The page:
Originally written on September 11th.
On this day 12 years ago, I had been pastor of RBC for two days. I was not on the job yet, but we had agreed on Sunday, September 9, 2001 to begin a new relationship as pastor and congregation. I have never regretted it, not even for one minute.
On that beautiful, clear, blue-sky Tuesday morning, I was driving to Washington, D.C., thinking about the changes in my life, full to the brim with anticipation. Mallary Binns was scheduled for surgery that morning, and I was thinking about him, as I listened to a Richard Rohr tape on non-violence. When my son, Jason, called to ask if I had heard about planes flying into the World Trade Center in New York, I was close to the George Washington Parkway. It was not long at all before I rounded a curve on the parkway, and saw a huge, dark cloud of smoke above the Pentagon.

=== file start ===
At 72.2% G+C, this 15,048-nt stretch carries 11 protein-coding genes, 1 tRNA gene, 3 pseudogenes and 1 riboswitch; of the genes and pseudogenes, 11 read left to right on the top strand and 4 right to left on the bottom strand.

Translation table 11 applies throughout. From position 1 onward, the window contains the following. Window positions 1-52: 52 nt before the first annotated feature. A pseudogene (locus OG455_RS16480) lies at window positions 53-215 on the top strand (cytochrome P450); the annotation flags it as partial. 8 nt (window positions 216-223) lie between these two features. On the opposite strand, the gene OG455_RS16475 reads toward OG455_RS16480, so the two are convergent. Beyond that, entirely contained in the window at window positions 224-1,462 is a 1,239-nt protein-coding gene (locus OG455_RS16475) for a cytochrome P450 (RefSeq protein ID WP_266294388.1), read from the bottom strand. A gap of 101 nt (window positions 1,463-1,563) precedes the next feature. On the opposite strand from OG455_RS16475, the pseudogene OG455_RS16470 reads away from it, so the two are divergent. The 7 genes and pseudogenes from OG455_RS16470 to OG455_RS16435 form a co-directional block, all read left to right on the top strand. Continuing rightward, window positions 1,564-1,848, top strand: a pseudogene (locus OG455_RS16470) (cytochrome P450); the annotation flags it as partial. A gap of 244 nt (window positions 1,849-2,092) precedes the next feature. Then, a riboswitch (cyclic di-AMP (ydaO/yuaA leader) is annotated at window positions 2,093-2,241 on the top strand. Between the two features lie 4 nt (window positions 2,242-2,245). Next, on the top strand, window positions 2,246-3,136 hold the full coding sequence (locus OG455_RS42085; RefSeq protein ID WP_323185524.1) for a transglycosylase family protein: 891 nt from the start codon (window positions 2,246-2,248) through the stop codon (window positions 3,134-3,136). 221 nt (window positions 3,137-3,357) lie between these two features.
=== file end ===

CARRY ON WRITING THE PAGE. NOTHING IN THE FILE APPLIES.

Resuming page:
Each of us has our own unique remembrances of that day, but what we share is a common memory. The images of that day in many ways are as fresh now as then, and we know hundreds of heart-wrenching stories. I'm thinking this morning about someone I know who was supposed to be on the flight that crashed into the Pentagon. I did not know her that morning when I witnessed the dark cloud. At the last minute, she changed her flight because she wanted to take her sons to school.
Making a decision as a loving, devoted mother saved her, yet so many who loved their children were not spared. A beautiful September morning was shattered by the horror of human evil, and the mystery of human suffering. These moments of national nightmare also brought to the light the breathtaking beauty of human love. There were sacrificial acts of true heroism, an instant sense of community, and a sudden, universal awareness of what really matters.
We remember all of that, and so much more. And the very act of remembering is a prayer.